While goofing off on Twitter a while ago, I came across a stranger whose profile read that they are an author. When I saw it, I stopped in my tracks and wondered what my own profile said. A quick check revealed that I refer to myself as a “writer” despite having a few accomplishments under my belt.
I let it be and went about my day. But the thought kept bubbling back. The term “author” is (in the context of literature) synonymous with “writer.” But not every writer is an author. The English language is peppered with comparable words which have similar meanings but slight variations within a subset. Every glimpse is a look, but not every look is a glimpse. Authors and writers share such a distinction.
I admit that author has a degree of prestige, and that the label of “writer” does not. In my experience (translation: anecdotal evidence), if you tell your audience that you’re an author, they’ll want to know what you’ve penned. If you tell someone you’re a writer, they get bored. Granted, I’ve yet to have someone say, “That’s great tiger, keep living the dream…” as they condescendingly pat me on the back and excuse themselves to the bar. But the writer-title doesn’t really carry the weight of “author.”
I suppose the biggest difference between the two revolves around questions of pre and post production. A writer is focused on writing (what else?) but while an author might continue to scribe, he or she has other responsibilities around his or her finished works.
As I’ve wrapped up some pieces, I’ve come to ask myself questions regarding ideal etiquette for authors. A single Google search yielded plenty of examples of authors who have behaved badly over the last few years. I read these articles not for snark but to gauge and learn a few lessons.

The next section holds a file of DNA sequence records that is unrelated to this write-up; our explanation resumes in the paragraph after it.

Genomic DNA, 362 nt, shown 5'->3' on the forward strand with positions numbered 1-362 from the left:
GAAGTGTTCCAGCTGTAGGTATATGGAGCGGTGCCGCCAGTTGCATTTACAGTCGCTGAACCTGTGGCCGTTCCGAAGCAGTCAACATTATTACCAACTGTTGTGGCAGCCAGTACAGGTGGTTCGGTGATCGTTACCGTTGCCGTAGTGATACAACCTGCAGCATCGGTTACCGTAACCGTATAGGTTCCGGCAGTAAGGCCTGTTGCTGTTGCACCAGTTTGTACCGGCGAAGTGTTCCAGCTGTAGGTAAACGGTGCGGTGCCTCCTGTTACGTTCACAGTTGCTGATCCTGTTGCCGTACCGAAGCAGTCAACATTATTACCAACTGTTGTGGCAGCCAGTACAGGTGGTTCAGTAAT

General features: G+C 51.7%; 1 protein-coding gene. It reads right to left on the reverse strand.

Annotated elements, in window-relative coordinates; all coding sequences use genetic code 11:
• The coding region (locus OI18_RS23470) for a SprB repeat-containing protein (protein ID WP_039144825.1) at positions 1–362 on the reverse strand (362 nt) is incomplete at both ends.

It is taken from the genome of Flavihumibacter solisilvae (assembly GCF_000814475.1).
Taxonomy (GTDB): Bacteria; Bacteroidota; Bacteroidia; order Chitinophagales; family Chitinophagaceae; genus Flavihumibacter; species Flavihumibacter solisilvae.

Heck, I even sat back and recalled memories from author events I’ve visited. The first (and only) Black Library Weekender that I attended a few years back was an educational affair, as I watched how those authors handled large panels of interested fans. During that event, I even met a guy (I won’t be name dropping) who was observing the affair with very good reason: A little later, that same gentleman went on to publish several books with the Black Library, and was catapulted into their authorship ranks. My guess is that it was “training” for their new authors, a smart, premeditated PR move to teach them how to handle the crowds.
The one vice so many authors who behave badly make seems to be going after readers who leave poor reviews. The abuse isn’t one sided, I know. There are plenty of customers who haven’t even read a book and will leave a one-star review because of some obscure and perhaps unrelated issue they have. But it’s the poor reactions of the authors that are better remembered.
The professional author would probably say, “Never read the reviews. That way lies torture with no pay off.”
But the writer would say, “Read them, because of that one in twenty which provides invaluable feedback on how to improve your craft.”
I understand the thinking of both sides. On one hand, having a thick skin is a requirement in all things business, doubly so if it’s a matter of creativity. On the flip side, being too dense to improve helps no one and worse, may plateau one’s scrivener skills. It takes a fine balance to be open to improvement for the rest of one’s life.